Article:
Of course these are broad generalizations and there were probably some girls who were interested in gaming and the computer club and obviously not every boy was.

Christine Rogers's picture
Anonymous (not verified)

That was my exact thought as well while reading this. It is great what the boys and their teacher are doing, and I think it's the essence of good teaching and learning. But WHERE are the girls in this? I agree they probaly aren't interested, but need to be encouraged. It's their future too.

Lesley Denny's picture
Anonymous (not verified)

Ron, Susan, et. al.,

We have a tech club available to all students from 7-12. In seventh grade, we have an equal number of boys and girls. In eighth grade it drops to 2-1. By the freshman year, it becomes all boys. I have made a concerted effort (as a female Instructional Technologist )to recruit girls to the club. I found this book helpful "Reviving Ophelia: Saving the Selves of Adolescent Girls ", by Mary Pipher. It provides some insight, and some solutions. I think we may need to start our tech clubs in earlier grade levels.

Ron Smith's picture
Anonymous (not verified)

There have been a couple of girls that have come to the club, but they haven't stayed. As Herb said, girls just take a very different approach to computing than boys do. To be fair, though, in my room at lunch, while the rocket boys are busy gaming in their corner of the room, there are several girls in the room, usually in small groups, doing their own thing on the computers. They look at online games (that aren't blocked by our firewall), social networking sites (again, those that aren't blocked), poetry, music, and so on. Typically, there are about 30 kids in my room at lunch. It makes me very happy that they feel safe to be themselves. They ask for my help when they need to, but usually let me eat my lunch in peace. Usually!

jgasm's picture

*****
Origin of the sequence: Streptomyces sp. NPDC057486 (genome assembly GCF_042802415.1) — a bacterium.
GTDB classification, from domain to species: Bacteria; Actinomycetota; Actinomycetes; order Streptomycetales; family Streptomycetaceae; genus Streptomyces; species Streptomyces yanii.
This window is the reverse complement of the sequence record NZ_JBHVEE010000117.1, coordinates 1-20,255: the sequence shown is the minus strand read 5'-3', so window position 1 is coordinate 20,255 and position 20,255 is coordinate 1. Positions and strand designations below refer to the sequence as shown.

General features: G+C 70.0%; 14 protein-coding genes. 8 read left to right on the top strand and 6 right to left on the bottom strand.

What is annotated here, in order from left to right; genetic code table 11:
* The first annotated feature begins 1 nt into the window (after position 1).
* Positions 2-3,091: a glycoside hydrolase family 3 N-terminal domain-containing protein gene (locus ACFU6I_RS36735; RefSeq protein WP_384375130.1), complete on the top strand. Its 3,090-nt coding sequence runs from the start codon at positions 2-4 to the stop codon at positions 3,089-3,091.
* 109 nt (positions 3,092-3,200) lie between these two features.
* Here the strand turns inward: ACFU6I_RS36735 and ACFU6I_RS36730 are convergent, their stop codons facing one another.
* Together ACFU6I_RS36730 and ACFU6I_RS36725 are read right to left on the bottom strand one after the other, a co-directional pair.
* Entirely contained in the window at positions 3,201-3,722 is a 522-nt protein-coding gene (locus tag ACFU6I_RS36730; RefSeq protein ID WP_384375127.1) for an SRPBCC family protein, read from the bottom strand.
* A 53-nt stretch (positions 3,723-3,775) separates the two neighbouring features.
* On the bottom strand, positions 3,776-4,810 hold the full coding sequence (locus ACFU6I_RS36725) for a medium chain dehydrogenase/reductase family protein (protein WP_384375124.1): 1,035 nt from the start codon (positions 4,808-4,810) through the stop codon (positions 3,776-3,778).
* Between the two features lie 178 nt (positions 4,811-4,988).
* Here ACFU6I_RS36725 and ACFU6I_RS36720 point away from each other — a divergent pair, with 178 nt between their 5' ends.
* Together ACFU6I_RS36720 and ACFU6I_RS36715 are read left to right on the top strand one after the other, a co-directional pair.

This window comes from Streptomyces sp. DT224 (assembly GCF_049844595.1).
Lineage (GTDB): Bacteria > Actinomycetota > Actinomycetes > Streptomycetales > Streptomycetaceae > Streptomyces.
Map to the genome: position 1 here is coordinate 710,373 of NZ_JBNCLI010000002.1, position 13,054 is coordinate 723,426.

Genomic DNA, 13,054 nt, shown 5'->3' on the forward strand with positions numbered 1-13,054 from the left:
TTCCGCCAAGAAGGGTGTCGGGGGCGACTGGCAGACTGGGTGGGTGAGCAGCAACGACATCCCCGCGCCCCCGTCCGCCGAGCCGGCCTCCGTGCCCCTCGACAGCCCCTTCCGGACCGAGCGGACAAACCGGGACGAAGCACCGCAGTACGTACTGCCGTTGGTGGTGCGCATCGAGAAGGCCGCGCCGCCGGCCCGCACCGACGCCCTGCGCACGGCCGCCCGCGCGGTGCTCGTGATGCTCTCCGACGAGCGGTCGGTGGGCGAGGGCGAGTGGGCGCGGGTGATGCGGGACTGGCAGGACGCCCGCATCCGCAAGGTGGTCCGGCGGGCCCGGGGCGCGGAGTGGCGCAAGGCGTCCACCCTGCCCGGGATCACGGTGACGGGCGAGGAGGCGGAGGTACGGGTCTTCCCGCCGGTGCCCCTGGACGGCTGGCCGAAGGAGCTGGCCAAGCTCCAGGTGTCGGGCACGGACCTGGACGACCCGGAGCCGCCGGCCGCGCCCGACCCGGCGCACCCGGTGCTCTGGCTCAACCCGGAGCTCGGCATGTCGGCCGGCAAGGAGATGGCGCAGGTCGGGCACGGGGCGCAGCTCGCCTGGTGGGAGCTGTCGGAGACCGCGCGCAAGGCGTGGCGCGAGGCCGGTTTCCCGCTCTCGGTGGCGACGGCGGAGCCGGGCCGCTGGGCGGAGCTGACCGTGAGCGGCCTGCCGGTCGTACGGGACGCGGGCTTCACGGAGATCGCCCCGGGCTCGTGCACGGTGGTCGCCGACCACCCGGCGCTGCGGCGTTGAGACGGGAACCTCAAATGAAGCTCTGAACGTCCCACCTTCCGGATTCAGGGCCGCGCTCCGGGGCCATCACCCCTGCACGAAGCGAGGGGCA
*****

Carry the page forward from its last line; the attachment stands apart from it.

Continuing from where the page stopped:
Anonymous (not verified)

Herb Coleman, your generalizations are both unnecessary and offensive. Based on the article the rocket boys spent their time building materials for others. I do not see how this constitutes "focusing on the computers themselves" as some kind of downfall. Thus, I would say the rocket boys solved a very big problem by focusing on other people's needs.

Christina Moser's picture
Anonymous (not verified)

Strategic Readers
I attended a workshop on Tuesday, 2/6/07, to gain more knowledge on various strategies to teach reading in the various content areas. My hope was to learn NEW strategies, as I felt that I was constantly offering the same advice to Learning Coaches and parents. However, much to my surprise, there were no new strategies discussed, yet strategies such as rereading, using context clues, reading aloud, paired reading, popcorn (shared) reading, graphic organizers and using post-it notes/highlighters. Each strategy was discussed, allowing for educators to tell how he/she uses these strategies in their learning environment; lists were provided on how to incorporate each strategy. I felt like an effective teacher after having it reaffirmed that I was offering the "right" strategies. My goal is to create a LiveLesson and share the information with my students' Learning Coaches. It's difficult sometimes being the voice on the phone and not the direct teacher!